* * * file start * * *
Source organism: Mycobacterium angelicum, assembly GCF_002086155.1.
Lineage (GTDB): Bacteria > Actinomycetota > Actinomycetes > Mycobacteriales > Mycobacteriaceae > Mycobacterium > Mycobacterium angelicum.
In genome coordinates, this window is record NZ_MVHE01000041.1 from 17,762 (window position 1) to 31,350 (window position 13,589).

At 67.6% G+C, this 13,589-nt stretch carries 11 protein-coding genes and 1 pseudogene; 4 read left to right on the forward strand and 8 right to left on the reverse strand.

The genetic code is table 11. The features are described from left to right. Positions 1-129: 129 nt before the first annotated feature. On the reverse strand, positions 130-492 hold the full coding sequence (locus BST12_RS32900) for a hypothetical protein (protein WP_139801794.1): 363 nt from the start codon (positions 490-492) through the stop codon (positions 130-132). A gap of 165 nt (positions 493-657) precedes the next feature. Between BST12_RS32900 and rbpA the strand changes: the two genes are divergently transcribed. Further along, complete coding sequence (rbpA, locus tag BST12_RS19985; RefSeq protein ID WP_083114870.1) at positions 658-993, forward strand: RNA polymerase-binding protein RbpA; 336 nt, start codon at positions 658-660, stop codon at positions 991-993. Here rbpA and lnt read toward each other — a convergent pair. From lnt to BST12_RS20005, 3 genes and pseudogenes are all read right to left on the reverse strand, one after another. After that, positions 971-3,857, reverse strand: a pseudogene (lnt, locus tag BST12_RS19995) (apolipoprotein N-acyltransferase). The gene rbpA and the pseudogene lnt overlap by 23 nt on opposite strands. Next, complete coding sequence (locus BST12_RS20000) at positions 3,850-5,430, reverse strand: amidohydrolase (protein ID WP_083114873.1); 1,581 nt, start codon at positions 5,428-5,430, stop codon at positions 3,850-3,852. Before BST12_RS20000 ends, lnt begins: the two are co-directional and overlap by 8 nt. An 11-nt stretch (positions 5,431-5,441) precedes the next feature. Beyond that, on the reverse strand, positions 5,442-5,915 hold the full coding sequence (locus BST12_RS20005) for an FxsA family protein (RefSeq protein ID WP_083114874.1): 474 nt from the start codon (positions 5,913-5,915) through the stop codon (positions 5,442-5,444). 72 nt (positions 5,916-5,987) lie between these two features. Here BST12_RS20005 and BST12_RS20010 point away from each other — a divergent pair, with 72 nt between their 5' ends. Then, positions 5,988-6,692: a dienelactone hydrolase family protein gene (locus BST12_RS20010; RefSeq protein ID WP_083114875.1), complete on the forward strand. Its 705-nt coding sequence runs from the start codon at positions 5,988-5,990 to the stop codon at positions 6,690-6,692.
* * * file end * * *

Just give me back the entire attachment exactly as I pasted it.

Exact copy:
Source organism: Mycobacterium angelicum, assembly GCF_002086155.1.
Lineage (GTDB): Bacteria > Actinomycetota > Actinomycetes > Mycobacteriales > Mycobacteriaceae > Mycobacterium > Mycobacterium angelicum.
In genome coordinates, this window is record NZ_MVHE01000041.1 from 17,762 (window position 1) to 31,350 (window position 13,589).

At 67.6% G+C, this 13,589-nt stretch carries 11 protein-coding genes and 1 pseudogene; 4 read left to right on the forward strand and 8 right to left on the reverse strand.

The genetic code is table 11. The features are described from left to right. Positions 1-129: 129 nt before the first annotated feature. On the reverse strand, positions 130-492 hold the full coding sequence (locus BST12_RS32900) for a hypothetical protein (protein WP_139801794.1): 363 nt from the start codon (positions 490-492) through the stop codon (positions 130-132). A gap of 165 nt (positions 493-657) precedes the next feature. Between BST12_RS32900 and rbpA the strand changes: the two genes are divergently transcribed. Further along, complete coding sequence (rbpA, locus tag BST12_RS19985; RefSeq protein ID WP_083114870.1) at positions 658-993, forward strand: RNA polymerase-binding protein RbpA; 336 nt, start codon at positions 658-660, stop codon at positions 991-993. Here rbpA and lnt read toward each other — a convergent pair. From lnt to BST12_RS20005, 3 genes and pseudogenes are all read right to left on the reverse strand, one after another. After that, positions 971-3,857, reverse strand: a pseudogene (lnt, locus tag BST12_RS19995) (apolipoprotein N-acyltransferase). The gene rbpA and the pseudogene lnt overlap by 23 nt on opposite strands. Next, complete coding sequence (locus BST12_RS20000) at positions 3,850-5,430, reverse strand: amidohydrolase (protein ID WP_083114873.1); 1,581 nt, start codon at positions 5,428-5,430, stop codon at positions 3,850-3,852. Before BST12_RS20000 ends, lnt begins: the two are co-directional and overlap by 8 nt. An 11-nt stretch (positions 5,431-5,441) precedes the next feature. Beyond that, on the reverse strand, positions 5,442-5,915 hold the full coding sequence (locus BST12_RS20005) for an FxsA family protein (RefSeq protein ID WP_083114874.1): 474 nt from the start codon (positions 5,913-5,915) through the stop codon (positions 5,442-5,444). 72 nt (positions 5,916-5,987) lie between these two features. Here BST12_RS20005 and BST12_RS20010 point away from each other — a divergent pair, with 72 nt between their 5' ends. Then, positions 5,988-6,692: a dienelactone hydrolase family protein gene (locus BST12_RS20010; RefSeq protein ID WP_083114875.1), complete on the forward strand. Its 705-nt coding sequence runs from the start codon at positions 5,988-5,990 to the stop codon at positions 6,690-6,692.